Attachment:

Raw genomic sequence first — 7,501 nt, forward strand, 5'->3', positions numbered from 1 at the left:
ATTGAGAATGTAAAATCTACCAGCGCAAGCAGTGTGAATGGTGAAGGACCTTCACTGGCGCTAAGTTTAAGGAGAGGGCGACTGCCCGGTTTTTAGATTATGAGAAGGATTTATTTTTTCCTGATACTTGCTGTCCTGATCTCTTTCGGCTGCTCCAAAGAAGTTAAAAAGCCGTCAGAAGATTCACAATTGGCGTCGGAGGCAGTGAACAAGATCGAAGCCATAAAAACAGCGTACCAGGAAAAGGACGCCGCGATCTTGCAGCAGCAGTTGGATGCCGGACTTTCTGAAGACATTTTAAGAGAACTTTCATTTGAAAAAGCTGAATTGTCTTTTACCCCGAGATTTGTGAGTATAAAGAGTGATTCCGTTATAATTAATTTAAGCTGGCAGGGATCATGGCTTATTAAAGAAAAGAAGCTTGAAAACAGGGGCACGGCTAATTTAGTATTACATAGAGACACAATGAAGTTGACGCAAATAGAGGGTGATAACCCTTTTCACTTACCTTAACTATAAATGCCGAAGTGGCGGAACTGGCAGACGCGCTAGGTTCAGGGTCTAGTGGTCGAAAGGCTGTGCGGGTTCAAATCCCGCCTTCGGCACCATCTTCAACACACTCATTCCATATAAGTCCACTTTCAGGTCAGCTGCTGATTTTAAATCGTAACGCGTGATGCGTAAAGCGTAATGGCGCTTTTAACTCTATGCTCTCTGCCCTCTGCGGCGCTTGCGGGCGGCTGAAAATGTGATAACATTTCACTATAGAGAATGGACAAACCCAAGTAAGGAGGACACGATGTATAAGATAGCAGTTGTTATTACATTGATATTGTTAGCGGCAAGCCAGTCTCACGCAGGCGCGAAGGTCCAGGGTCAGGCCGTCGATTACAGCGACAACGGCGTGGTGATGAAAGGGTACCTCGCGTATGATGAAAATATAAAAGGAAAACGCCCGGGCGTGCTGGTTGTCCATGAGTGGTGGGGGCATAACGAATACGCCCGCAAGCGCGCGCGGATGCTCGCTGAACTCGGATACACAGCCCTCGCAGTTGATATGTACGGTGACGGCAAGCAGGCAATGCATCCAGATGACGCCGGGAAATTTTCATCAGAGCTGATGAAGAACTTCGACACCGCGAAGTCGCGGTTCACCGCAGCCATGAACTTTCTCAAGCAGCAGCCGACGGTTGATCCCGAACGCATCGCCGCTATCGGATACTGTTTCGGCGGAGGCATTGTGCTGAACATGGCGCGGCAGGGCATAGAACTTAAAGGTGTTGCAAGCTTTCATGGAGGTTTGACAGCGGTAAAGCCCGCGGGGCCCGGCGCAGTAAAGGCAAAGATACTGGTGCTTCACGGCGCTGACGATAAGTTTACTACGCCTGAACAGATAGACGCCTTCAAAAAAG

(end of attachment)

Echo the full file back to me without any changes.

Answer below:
Raw genomic sequence first — 7,501 nt, forward strand, 5'->3', positions numbered from 1 at the left:
ATTGAGAATGTAAAATCTACCAGCGCAAGCAGTGTGAATGGTGAAGGACCTTCACTGGCGCTAAGTTTAAGGAGAGGGCGACTGCCCGGTTTTTAGATTATGAGAAGGATTTATTTTTTCCTGATACTTGCTGTCCTGATCTCTTTCGGCTGCTCCAAAGAAGTTAAAAAGCCGTCAGAAGATTCACAATTGGCGTCGGAGGCAGTGAACAAGATCGAAGCCATAAAAACAGCGTACCAGGAAAAGGACGCCGCGATCTTGCAGCAGCAGTTGGATGCCGGACTTTCTGAAGACATTTTAAGAGAACTTTCATTTGAAAAAGCTGAATTGTCTTTTACCCCGAGATTTGTGAGTATAAAGAGTGATTCCGTTATAATTAATTTAAGCTGGCAGGGATCATGGCTTATTAAAGAAAAGAAGCTTGAAAACAGGGGCACGGCTAATTTAGTATTACATAGAGACACAATGAAGTTGACGCAAATAGAGGGTGATAACCCTTTTCACTTACCTTAACTATAAATGCCGAAGTGGCGGAACTGGCAGACGCGCTAGGTTCAGGGTCTAGTGGTCGAAAGGCTGTGCGGGTTCAAATCCCGCCTTCGGCACCATCTTCAACACACTCATTCCATATAAGTCCACTTTCAGGTCAGCTGCTGATTTTAAATCGTAACGCGTGATGCGTAAAGCGTAATGGCGCTTTTAACTCTATGCTCTCTGCCCTCTGCGGCGCTTGCGGGCGGCTGAAAATGTGATAACATTTCACTATAGAGAATGGACAAACCCAAGTAAGGAGGACACGATGTATAAGATAGCAGTTGTTATTACATTGATATTGTTAGCGGCAAGCCAGTCTCACGCAGGCGCGAAGGTCCAGGGTCAGGCCGTCGATTACAGCGACAACGGCGTGGTGATGAAAGGGTACCTCGCGTATGATGAAAATATAAAAGGAAAACGCCCGGGCGTGCTGGTTGTCCATGAGTGGTGGGGGCATAACGAATACGCCCGCAAGCGCGCGCGGATGCTCGCTGAACTCGGATACACAGCCCTCGCAGTTGATATGTACGGTGACGGCAAGCAGGCAATGCATCCAGATGACGCCGGGAAATTTTCATCAGAGCTGATGAAGAACTTCGACACCGCGAAGTCGCGGTTCACCGCAGCCATGAACTTTCTCAAGCAGCAGCCGACGGTTGATCCCGAACGCATCGCCGCTATCGGATACTGTTTCGGCGGAGGCATTGTGCTGAACATGGCGCGGCAGGGCATAGAACTTAAAGGTGTTGCAAGCTTTCATGGAGGTTTGACAGCGGTAAAGCCCGCGGGGCCCGGCGCAGTAAAGGCAAAGATACTGGTGCTTCACGGCGCTGACGATAAGTTTACTACGCCTGAACAGATAGACGCCTTCAAAAAAG